Helen Chapel, reader in clinical immunology and co-author of a popular immunology textbook, Essentials of Clinical Immunology ,[1] chose the field because of her fascination with the application of science to clinical problems. She says: “Unlike other specialties, immunology gives you the chance to combine laboratory and clinical fields, providing a chance to improve insight into problems in immunologically mediated diseases. There is an ever expanding patient base and increasing variety as new diseases are discovered. Immunological treatments—for example, monoclonal antibodies and immunoglobulins—are increasingly used in new ways to benefit patients.”

Siraj Misbah, consultant immunologist and co-author of the same textbook, says: “Immunology challenges you to keep abreast of the science. The mix of complex conditions, excellent work-life balance, and the intellectual buzz of occasionally being able to solve diagnostic conundrums are definite advantages.”

Jennifer Lortan, consultant and lecturer in immunology, initially planned to do nephrology and wanted to learn immunology in relation to renal disease and transplantation. She switched allegiance after completing an MSc in immunology and says: “Often posts are based in teaching hospitals with good opportunities for involvement in training medical students and research. Because it is a small specialty, you get to know more of your colleagues nationally.”

Downsides of immunology

The biggest disadvantage of immunology is the negative perception of the specialty by medical colleagues, which is usually the result of ignorance. Siraj Misbah continues: “The biggest issue is the question of `what do immunologists actually do?' It is sometimes seen as a mechanism based specialty and, as an emerging specialty, doesn't feature in national health priorities. Immunology is everywhere but is seen as `nowhere' due to lack of a specific procedure that `belongs' to the specialty.” Dilani Arnold, specialist registrar, is concerned about the limited number of available consultant posts. Hopefully, further cuts to the NHS budget won't make immunology a disappearing specialty.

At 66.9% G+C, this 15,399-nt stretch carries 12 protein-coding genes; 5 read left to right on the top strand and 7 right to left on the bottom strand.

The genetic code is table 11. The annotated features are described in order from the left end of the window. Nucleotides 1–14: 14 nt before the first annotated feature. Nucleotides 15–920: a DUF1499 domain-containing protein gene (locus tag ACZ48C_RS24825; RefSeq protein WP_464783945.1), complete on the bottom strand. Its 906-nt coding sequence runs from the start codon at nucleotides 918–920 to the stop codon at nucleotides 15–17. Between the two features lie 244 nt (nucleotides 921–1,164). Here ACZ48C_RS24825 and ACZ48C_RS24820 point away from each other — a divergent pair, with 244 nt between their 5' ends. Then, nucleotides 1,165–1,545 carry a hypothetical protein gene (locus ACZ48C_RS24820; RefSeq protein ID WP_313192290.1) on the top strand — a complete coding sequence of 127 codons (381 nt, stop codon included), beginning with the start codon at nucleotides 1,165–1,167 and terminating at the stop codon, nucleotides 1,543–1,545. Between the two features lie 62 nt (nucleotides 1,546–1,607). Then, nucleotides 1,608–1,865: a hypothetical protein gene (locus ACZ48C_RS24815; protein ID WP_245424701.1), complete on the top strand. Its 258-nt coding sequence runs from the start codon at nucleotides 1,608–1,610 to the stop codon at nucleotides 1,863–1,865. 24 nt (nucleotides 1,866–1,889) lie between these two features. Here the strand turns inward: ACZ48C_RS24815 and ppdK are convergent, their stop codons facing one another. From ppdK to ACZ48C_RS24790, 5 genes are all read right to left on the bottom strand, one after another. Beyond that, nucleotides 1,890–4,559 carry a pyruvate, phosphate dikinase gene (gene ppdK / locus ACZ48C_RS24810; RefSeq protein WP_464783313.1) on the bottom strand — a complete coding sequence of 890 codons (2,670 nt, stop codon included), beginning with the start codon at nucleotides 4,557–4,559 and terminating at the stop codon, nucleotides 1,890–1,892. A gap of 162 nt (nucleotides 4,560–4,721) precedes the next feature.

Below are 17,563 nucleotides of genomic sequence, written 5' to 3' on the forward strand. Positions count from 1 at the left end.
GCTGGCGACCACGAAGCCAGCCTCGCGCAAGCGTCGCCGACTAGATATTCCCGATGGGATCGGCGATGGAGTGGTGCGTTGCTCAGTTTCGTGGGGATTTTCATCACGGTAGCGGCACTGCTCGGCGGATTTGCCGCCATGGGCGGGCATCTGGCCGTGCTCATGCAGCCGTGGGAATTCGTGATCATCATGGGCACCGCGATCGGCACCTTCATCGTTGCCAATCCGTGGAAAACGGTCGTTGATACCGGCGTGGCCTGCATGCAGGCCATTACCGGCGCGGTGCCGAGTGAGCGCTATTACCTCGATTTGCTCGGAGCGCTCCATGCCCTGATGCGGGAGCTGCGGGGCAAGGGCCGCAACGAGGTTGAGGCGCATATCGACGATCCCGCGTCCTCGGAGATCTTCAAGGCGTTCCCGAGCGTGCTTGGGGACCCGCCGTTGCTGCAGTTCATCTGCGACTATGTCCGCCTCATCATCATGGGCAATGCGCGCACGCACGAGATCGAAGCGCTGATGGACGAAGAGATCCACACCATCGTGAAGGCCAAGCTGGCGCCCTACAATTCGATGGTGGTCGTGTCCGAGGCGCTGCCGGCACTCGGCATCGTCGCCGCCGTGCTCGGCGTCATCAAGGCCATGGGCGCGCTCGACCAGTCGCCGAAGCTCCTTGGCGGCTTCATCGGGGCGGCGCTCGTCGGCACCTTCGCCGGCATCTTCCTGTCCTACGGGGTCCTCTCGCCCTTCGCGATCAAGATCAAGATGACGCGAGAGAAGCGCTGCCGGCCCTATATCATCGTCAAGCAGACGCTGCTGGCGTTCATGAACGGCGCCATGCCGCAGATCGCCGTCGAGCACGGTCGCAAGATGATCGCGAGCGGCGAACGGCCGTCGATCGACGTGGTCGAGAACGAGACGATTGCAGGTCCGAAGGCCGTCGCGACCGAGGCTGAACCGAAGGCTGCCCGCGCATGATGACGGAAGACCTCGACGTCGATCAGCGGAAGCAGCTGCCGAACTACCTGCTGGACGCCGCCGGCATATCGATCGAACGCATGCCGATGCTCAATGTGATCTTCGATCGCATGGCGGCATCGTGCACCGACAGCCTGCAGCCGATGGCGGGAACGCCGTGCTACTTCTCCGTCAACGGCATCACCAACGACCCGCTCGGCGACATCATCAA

The clinical practice of immunology, as defined by the World Health Organization, encompasses clinical and laboratory activities dealing with the study, diagnosis, and management of patients with diseases resulting from disordered immunological mechanisms

My experience of immunology

After completing the placement, I am more confident with the clinical presentation and management of patients with primary immune deficiency, systemic autoimmune disease, vasculitis, and severe allergy. I learnt a lot about immunoglobulin therapy, treatment of infections in patients with immune deficiency, appropriate use of laboratory procedures such as serum electrophoresis and immunofluorescence, importance of relevant autoantibody requests, and interpretation of imaging and laboratory tests. I developed appropriate skills for pursuit of a clinical academic career, such as assessment of scientific papers, mechanisms for publication of scientific papers, and how to obtain informed consent for clinical trials. There were numerous opportunities for direct observation of procedures (DOPS), audits, and case based discussions. More importantly, the consultants, specialist registrars, and nurses were always enthusiastic about filling out those all important assessment forms.

Was it worth it?

Overall, I was pleased with my placement. I felt a valued member of the team and enjoyed the complexity of medical conditions seen in the clinics and the relationships I developed with many of the patients. The willingness of each member of staff to engage in open discussion between clinical cases, in the laboratory, and at tutorials was extremely refreshing. I would advise anyone to apply for an immunology placement. Trust me; it is much more than immunoglobulins.


  1. Chapel H, Haeney M, Misbah S, Snowden N. Essentials of clinical immunology. 5th ed.  Oxford: Blackwell Publishing, 2006.

Kyla Thomas F1 doctor John Radcliffe Hospital, Oxford

Cite this as BMJ Careers ; doi: